We Unitarian Universalists should be gratified and motivated by our heritage of leadership in social, economic, cultural and political reform. Speaking truth to power and challenging inequality and injustice is in our DNA, a core feature of our liberal religious faith and spiritual practice. This essential feature of our identity manifested itself widely and deeply in the struggle for universal suffrage, a struggle culminating in the passage in 1920 of the Nineteenth Amendment to the Constitution of the United States that accorded women in the United States the right to vote. On this first Sunday of Women’s History Month, in this the centennial year of the Amendment’s ratification, we’ll honor some prominent UU women leaders of the Suffrage Movement, among them Mary Wollstonecraft, Judith Sargent, Margaret Fuller, Lucy Stone, Mary Livermore, Julia Ward Howe, and Rev. Olympia Brown. Their work on behalf of human rights in general, and women’s rights in particular, was firmly grounded in a faith which held, as its highest ideal, the liberation of the human spirit from narrow thought, lifeless creed, and social codes that fail to serve human needs, including the deeply experienced need for self-determination and spiritual fulfillment.
Speaker: TPUUF Members and Friends
Also known as the Festival of Lights, the Jewish festival of Hanukkah commemorates the rededication of the Second Temple in Jerusalem during the 167-160 BCE Maccabean Revolt against the Seleucid Empire. This year, Hanukkah begins at sundown on December 22, and we will take the opportunity to acknowledge an element of our Judeo-Christian heritage and consider the meaning of this celebration as it relates to our Unitarian Universalist faith. We will also hear from members and friends of our Congregation who identified spiritually and/or culturally as Jewish about their memories of Hanukkah growing up, and how their experience of it or, perhaps, their lack of experience of it, figured into their faith development and how they now regard and/or observe Hanukkah.
We will also, of course, light the Menorah, the iconic symbol of Hanukkah.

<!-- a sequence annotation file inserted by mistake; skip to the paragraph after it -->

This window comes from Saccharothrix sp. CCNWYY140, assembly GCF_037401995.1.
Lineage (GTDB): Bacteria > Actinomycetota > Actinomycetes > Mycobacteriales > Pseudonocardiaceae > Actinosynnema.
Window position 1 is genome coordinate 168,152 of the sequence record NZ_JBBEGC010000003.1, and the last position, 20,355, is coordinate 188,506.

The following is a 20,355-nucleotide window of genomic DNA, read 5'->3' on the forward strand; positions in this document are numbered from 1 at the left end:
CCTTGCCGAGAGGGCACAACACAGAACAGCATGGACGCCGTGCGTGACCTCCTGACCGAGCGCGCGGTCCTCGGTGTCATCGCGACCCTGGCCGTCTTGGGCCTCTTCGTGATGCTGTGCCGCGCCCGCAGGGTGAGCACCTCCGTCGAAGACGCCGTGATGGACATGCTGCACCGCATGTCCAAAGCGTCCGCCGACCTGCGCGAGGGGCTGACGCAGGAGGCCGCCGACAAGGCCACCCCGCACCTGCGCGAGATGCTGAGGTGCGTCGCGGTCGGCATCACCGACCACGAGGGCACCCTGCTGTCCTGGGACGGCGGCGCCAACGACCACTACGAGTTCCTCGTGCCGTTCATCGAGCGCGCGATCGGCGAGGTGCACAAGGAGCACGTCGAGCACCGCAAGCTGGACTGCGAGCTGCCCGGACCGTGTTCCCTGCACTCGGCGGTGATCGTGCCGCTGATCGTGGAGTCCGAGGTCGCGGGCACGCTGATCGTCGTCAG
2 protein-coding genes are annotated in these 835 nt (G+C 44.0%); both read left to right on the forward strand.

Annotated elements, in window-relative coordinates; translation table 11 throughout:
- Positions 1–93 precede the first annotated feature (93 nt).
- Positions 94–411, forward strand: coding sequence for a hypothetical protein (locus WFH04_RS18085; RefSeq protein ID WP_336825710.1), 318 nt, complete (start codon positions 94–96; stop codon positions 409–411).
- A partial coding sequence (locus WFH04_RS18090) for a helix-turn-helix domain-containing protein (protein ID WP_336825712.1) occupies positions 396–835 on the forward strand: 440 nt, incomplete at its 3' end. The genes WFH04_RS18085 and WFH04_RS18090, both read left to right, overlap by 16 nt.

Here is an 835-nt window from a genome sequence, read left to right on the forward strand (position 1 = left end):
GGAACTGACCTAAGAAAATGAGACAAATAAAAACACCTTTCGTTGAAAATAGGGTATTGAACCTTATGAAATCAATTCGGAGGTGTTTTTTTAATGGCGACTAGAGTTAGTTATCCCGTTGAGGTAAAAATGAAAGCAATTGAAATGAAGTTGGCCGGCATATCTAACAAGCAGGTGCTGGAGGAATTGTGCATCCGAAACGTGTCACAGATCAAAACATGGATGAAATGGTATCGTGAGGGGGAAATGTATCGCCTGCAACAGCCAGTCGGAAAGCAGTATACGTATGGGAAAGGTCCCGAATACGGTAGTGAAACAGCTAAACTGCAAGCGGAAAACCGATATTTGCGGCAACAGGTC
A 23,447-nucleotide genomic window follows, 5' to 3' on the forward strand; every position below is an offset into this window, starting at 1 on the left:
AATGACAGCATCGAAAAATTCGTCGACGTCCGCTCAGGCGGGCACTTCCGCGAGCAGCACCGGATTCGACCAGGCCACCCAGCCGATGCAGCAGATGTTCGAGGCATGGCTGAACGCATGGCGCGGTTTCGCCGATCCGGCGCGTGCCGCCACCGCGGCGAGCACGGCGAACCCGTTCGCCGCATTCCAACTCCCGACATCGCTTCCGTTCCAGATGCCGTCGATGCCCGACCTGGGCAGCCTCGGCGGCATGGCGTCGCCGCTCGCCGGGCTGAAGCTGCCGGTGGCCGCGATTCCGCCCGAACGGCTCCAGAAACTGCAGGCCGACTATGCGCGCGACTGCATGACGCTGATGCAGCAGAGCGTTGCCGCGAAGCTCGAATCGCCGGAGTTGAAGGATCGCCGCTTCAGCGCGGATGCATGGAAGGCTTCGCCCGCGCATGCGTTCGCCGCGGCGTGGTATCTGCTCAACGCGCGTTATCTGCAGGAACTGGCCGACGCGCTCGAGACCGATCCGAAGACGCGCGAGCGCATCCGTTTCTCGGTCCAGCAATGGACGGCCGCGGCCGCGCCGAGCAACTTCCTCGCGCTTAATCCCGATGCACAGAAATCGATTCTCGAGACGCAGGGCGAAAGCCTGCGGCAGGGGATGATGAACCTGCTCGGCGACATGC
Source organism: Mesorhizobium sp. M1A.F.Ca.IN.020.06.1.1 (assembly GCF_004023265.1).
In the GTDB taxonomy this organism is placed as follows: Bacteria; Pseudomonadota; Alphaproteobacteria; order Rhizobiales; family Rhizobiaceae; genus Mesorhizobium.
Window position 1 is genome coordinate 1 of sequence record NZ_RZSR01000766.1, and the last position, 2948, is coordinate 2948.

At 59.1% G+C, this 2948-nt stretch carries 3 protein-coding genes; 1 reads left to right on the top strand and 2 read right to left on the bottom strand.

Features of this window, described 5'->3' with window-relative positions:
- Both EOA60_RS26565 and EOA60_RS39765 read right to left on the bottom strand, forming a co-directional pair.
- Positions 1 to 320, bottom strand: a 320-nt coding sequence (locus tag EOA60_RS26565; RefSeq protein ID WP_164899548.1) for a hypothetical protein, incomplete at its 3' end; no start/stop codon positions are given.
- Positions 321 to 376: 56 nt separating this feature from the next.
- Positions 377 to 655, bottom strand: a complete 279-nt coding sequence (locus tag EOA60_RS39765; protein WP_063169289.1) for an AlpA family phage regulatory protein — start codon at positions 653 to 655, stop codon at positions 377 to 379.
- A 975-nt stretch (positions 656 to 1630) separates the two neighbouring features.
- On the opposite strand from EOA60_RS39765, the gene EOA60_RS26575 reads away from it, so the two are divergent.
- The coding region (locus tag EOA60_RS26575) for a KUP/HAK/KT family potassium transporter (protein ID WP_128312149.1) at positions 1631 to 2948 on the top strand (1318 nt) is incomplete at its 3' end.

Following the path we’ve taken the past few years, this year’s Thanksgiving weekend service provides a forum for reflection on the spiritual roots and rewards of thankfulness and for cultivation of an attitude of gratitude. This year, we’ll also consider the disconnect between the … read more.
Join us as we celebrate the 25th Anniversary of our Building. The service will honor those people who served on the Fellowship’s original building committee as well as our leadership at the time. Share in the recollections of the original committee members. A brief history of the project will be presented. The service will be followed by a special brunch featuring past ministers of the fellowship. Special projects designed to enhance the building and to carry us into the future will be presented.
In a piece commemorating Father’s Day decades ago, the late syndicated columnist and renowned humorist Erma Bombeck wrote, “Fathers used to be a lot like a kitchen clock. They had a familiar face, were always in the same spot, kept pretty good time, and were never missed or appreciated until the day they stopped ticking.” Obviously, the roles, identities and traits of fathers have changed much over the past six decades and continue to evolve. Father’s Day 2019 affords an opportunity to reflect on what our own fathers have meant to us. Several of us will share memories of our fathers and what we learned from them, for better or worse, about the experience of fathering in these changing, and often confusing, times.
Join us for a lively, uplifting tribute to Unitarian Universalist troubadours—singer/songwriters who help make the essence of our liberal religious faith more accessible to all and who call us to greater heights of spiritual awakening, compassion and social action. Our annual recognition of their talents and contributions is especially timely this year, as May 3, 2019 marks the centennial of the birth of Pete Seeger who was, arguably, the most notable and influential UU troubadour of the past several generations. Expect reflection on how and why their lives and music nourish and inspire us and, of course, expect lots of singing!
Has an armed services veteran significantly influenced your life? Is there a veteran whose memory you especially hold dear? We’ll commemorate Memorial Day this year by providing an opportunity for all present at our worship service to share a thought and/or memory of a veteran in their life. Several members and friends will offer more extended remarks from the pulpit about a special veteran in their life and memory.
Following a format our Congregation has found “gratifying” in the past few years, several TPUUF members and friends will share the pulpit this Thanksgiving weekend to reflect on the spiritual roots and rewards of thankfulness and to share what cultivates in them an attitude of gratitude.